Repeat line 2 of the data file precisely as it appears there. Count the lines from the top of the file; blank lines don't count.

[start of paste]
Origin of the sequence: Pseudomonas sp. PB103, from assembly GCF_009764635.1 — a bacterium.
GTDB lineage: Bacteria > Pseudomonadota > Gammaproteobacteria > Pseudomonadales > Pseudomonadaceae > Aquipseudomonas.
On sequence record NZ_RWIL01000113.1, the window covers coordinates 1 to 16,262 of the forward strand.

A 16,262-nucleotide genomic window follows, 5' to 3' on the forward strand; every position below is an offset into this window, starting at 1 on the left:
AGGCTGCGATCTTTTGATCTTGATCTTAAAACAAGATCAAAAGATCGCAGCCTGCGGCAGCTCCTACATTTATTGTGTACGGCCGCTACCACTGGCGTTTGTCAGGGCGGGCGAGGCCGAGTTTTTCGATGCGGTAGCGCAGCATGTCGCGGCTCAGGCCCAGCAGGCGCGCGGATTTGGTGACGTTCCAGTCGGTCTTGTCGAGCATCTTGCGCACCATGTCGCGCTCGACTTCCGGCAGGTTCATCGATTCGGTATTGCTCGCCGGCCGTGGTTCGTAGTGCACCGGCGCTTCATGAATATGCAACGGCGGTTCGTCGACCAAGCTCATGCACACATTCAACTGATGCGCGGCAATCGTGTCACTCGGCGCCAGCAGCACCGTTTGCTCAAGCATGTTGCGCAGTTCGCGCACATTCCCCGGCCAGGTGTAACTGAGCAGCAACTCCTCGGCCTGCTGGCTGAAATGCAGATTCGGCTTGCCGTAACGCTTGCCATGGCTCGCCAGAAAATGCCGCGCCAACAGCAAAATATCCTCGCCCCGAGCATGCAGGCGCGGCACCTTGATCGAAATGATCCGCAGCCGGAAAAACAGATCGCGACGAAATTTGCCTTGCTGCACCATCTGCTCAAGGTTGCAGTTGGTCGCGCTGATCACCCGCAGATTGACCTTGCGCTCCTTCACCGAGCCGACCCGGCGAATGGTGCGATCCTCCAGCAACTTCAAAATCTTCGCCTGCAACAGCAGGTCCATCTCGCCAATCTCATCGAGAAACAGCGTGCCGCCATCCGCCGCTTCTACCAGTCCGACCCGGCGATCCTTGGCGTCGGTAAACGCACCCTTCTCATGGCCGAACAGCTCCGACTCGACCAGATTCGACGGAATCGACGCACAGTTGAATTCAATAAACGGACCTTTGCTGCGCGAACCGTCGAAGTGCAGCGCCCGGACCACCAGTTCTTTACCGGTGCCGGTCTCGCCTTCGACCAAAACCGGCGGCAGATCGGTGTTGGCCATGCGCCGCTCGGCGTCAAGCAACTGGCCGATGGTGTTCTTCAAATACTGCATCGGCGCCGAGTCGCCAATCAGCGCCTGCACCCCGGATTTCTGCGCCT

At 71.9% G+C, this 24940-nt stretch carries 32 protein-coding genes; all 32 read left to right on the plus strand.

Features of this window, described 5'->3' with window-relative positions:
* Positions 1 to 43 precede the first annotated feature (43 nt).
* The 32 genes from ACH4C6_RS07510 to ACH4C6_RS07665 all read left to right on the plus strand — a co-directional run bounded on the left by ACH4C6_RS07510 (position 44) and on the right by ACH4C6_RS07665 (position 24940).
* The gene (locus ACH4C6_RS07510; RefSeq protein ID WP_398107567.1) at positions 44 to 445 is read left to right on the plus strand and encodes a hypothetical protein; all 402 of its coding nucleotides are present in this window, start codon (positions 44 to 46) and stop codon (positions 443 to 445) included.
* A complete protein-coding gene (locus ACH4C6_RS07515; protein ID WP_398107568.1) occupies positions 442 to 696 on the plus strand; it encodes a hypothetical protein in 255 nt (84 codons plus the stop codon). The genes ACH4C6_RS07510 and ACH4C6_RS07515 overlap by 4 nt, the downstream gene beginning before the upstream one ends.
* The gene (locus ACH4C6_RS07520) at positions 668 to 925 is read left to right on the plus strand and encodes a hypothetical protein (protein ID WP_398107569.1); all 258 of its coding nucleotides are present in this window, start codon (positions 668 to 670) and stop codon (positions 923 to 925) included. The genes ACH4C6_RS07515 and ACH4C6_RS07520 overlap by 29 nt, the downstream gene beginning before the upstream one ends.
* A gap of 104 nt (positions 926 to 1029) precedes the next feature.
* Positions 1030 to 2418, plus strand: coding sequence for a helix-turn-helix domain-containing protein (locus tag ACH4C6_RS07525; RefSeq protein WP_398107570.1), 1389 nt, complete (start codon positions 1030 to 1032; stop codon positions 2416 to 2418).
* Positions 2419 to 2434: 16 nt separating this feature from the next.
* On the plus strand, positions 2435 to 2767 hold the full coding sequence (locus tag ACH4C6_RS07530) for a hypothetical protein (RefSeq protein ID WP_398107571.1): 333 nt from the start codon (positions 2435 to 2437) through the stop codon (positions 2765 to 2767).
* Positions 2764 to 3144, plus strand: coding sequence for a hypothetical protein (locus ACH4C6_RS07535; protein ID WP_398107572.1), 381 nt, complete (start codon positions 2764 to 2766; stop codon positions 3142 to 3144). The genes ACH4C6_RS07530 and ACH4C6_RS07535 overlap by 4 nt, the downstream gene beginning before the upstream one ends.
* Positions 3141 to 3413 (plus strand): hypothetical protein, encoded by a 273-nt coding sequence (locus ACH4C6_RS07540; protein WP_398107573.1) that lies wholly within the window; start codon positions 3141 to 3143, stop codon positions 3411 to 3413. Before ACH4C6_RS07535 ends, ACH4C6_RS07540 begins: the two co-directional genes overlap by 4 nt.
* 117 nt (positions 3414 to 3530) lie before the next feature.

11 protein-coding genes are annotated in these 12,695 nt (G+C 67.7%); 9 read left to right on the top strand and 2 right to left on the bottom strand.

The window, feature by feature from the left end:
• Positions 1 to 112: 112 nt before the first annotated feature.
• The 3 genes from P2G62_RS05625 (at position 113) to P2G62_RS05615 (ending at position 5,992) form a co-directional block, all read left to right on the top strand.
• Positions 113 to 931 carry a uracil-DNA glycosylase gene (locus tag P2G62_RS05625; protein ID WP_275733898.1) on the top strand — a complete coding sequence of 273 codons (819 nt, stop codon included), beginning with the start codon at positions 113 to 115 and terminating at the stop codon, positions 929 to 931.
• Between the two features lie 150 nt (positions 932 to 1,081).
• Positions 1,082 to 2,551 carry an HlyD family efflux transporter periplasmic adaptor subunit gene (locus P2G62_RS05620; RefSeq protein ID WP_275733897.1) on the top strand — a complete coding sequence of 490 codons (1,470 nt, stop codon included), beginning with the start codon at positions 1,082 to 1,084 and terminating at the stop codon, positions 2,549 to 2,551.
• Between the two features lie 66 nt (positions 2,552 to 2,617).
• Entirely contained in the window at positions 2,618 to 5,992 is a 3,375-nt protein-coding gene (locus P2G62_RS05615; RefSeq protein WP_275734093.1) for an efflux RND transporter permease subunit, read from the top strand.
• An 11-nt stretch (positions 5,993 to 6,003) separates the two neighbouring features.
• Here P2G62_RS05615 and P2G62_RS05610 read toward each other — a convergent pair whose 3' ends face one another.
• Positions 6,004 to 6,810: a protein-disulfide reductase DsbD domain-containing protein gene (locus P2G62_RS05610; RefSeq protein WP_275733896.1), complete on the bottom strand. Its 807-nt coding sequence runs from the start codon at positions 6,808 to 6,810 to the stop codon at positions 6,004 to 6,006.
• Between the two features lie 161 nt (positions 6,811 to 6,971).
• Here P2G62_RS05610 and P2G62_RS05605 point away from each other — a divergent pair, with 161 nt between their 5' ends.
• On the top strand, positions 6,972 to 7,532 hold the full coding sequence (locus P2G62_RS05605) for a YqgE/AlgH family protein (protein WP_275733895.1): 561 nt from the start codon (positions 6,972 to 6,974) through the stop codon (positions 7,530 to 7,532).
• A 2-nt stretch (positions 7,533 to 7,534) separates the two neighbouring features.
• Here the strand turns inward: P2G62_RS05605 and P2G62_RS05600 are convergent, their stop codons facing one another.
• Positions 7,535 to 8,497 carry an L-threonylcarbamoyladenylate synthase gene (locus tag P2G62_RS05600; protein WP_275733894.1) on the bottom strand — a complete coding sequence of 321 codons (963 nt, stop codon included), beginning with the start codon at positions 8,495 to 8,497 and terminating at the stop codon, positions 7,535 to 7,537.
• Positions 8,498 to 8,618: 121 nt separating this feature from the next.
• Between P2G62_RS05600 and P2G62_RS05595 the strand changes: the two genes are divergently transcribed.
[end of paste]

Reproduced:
GTDB lineage: Bacteria > Pseudomonadota > Gammaproteobacteria > Pseudomonadales > Pseudomonadaceae > Aquipseudomonas.